There's talent. And then, there's greatness. Many people have talent. many people are good at what they do. But only a few are great.
What does it take to be great?
Raw talent--and a knack for the task
Those who are great have raw talent at something-- and often do exactly what they were put on this earth to do.
If you're not good at basketball but want to be a basketball great, no amount of practice will make you great. You might eventually be good at playing ball, but you'll never be great.
In short, greatness starts with recognizing your gift and working with it. Warren Buffet, Chairman of Berkshire Hathaway, told Fortune that he was "wired at birth to allocate capital."
Many argue that greatness doesn't always come down to the most talented person in a field. Take, for example, Muhammad Ali. He is considered the greatest athlete of all time, but many sports experts don't even consider him to be the best in his sport. His greatness had much more to do with his charisma and some of his other claims to fame, most notably, standing up against the draft.
But not everyone is born with an innate sense of where their talents lie. Books like StrengthsFinder 2.0 are great at helping you assess your potential and figure out what you're put on this earth to do.
Great people are able to do what they're good at-- over and over again.
A great writer can write great articles at great speed. A great soccer player can score goal after goal. Take Arthur Antunes Coimbra, more commonly known as Zico. He famously scored 52 goals in 72 games.
A great musician can put out several amazing albums year after year. But it's not always about how many albums a singer puts out. A prolific singer is also able to perform flawlessly, non-stop. Take singer Justin Timberlake, for example. In concert, he seamlessly flies through three songs, all without breaking a sweat.
Hard work and practice
The more you work at something, the greater you will be.
Writer Malcolm Gladwell laid out his theory on greatness, saying that the magic number was 10,000 hours. After you did 10,000 hours worth of something, you essentially became a master at it, Gladwell said in his book, "Outliers."
In fact, Gladwell had a theory-- anyone can be great, so long as they achieve 10,000 hours. This theory has been put to the test. It's been criticized by many for ignoring the role that raw talent can play in greatness, or the role that physical limitations can play in the lack of the ability to achieve greatness.
Knowing your industry
A great basketball player knows the game, from the rules of the court to the exact spot on the backboard he or she needs to hit, in order to do the perfect layup. A great player also knows who the greats were that came before him or her-- and why they were indeed, great.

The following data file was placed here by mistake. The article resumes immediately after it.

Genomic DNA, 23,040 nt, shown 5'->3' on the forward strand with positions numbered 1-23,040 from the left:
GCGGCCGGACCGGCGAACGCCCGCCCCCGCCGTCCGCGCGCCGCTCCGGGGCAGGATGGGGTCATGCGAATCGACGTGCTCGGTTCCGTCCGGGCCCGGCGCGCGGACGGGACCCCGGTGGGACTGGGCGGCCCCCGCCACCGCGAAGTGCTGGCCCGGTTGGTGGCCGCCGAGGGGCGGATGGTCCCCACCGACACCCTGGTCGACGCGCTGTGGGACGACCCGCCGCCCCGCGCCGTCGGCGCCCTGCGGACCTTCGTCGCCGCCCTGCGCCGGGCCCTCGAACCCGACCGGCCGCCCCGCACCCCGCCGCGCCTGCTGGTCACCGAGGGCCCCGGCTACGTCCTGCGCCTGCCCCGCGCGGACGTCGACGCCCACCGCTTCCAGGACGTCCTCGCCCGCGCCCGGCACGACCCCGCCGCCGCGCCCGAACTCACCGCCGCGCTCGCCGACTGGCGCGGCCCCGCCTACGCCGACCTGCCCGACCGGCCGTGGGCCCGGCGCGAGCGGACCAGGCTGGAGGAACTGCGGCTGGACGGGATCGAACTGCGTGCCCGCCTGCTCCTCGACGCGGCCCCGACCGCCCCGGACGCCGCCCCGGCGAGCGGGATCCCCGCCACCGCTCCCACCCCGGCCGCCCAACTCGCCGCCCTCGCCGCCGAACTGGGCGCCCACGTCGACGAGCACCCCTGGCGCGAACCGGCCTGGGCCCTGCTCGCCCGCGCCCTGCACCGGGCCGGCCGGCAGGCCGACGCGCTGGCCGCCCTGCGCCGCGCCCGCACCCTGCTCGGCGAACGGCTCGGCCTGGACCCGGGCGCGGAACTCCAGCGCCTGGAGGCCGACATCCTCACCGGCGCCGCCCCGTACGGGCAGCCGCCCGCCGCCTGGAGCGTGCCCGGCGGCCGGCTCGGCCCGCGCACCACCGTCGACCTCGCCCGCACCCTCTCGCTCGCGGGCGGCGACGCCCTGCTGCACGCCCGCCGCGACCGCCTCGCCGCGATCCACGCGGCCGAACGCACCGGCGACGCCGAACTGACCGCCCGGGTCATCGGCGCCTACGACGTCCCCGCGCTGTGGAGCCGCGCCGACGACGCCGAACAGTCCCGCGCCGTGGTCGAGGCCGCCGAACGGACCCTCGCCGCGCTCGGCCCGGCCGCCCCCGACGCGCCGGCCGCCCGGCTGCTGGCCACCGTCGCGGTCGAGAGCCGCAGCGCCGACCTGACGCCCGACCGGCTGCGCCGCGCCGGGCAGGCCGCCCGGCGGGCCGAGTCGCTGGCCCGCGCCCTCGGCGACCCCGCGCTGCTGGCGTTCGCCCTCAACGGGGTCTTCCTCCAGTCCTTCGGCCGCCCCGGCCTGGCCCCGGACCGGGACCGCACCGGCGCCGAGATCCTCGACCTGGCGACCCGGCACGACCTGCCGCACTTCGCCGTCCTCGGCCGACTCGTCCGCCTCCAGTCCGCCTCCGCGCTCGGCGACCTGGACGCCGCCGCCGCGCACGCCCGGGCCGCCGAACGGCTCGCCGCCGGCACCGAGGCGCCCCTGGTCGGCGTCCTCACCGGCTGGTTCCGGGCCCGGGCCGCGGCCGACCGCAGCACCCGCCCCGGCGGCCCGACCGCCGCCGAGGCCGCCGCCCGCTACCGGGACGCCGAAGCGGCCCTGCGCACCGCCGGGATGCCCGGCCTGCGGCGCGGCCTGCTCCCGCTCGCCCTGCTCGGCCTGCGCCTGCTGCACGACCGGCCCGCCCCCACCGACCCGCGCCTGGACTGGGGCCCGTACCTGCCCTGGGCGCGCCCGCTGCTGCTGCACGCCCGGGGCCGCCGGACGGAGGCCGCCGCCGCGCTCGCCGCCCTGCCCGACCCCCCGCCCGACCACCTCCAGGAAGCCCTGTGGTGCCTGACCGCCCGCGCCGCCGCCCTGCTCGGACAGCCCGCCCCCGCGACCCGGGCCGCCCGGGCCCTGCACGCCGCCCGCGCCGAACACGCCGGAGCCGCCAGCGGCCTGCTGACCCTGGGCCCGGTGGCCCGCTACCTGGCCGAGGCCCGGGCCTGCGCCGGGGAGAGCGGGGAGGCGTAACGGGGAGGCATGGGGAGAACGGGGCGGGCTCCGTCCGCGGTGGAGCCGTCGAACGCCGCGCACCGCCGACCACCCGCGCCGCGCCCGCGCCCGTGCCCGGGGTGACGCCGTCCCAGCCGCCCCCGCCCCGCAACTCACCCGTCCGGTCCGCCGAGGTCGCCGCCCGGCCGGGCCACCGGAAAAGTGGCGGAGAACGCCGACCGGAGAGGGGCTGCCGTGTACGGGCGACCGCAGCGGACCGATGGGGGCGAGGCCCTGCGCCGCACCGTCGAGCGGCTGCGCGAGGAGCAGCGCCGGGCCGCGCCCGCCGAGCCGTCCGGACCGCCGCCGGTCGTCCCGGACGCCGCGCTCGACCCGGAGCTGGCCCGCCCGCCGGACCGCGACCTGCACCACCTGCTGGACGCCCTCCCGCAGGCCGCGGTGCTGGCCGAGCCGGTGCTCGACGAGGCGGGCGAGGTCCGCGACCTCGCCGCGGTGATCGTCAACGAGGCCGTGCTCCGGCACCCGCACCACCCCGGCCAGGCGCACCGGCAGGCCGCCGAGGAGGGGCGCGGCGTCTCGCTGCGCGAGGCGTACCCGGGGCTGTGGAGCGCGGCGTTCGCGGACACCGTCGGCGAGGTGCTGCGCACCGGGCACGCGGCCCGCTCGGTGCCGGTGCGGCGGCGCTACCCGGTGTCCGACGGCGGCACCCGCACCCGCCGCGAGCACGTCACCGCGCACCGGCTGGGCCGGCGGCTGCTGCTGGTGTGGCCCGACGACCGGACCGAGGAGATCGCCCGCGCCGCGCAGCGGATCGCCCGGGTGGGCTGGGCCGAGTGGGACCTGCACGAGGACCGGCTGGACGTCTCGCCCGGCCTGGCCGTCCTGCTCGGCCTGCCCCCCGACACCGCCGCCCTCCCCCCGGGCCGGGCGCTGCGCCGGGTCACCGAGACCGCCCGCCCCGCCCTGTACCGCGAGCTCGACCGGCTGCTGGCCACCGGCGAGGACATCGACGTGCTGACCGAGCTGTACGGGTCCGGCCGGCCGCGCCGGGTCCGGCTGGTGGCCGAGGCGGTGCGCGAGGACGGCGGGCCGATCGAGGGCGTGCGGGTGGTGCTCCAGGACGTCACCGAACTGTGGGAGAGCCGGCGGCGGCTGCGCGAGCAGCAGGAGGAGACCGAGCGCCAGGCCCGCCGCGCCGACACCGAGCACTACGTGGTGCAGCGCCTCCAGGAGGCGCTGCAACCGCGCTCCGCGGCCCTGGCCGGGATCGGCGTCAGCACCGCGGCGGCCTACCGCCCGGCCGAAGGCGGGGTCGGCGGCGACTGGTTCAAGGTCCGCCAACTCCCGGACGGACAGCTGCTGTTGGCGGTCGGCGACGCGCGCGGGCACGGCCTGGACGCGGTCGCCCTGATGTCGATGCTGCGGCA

A great singer knows music. Again, take Justin Timberlake, for example. While some may argue that he's a cookie-cutter boy-band singer, he will inevitably go down as one of the greats. He's been compared to Bing Crosby, for his wise career decisions and evolving vocal style. CNN calls him "a character not seen in a generation or two in show-business: The well-rounded performer."
You can't be great unless you know what standards of greatness are within your industry, and unless you strive to adhere to the highest standards in your industry.
"Both fortune and love befriend the bold." -- Ovid
Staying within the box will only get you so far. The greats think outside the box and push their limits constantly.
Yahoo CEO Marissa Mayer took a huge risk when she left Google to head up it's struggling competitor. A pregnant woman in her late thirties, Mayer had no experience at the C-level. At Google, she was a Vice President. At the time she was appointed as CEO, Silicon Valley pundits questioned her ability to lead.
Now, one year later, she's made some stellar acquisitions (like Tumblr), fixed broken products and processes by creating a department just to deal with them (called PB&J, or Processes, Bureaucracy, and Jams), and turned the company's internal culture around, making it one of the most sought after places to work.
To sum it all up, greatness is knowing who you are, what you're good at, striving to be the best you can be, and finally, believing in yourself.
There's no one recipe to greatness, but there are several elements of greatness that many of the well-known greats share.
Those who are good at what they do might settle for mediocrity, throwing their feet up at smaller accomplishments and saying "I did a great job."
Those who are great always strive to outdo themselves; taking challenges as they arise and constantly looking for ways to be even better.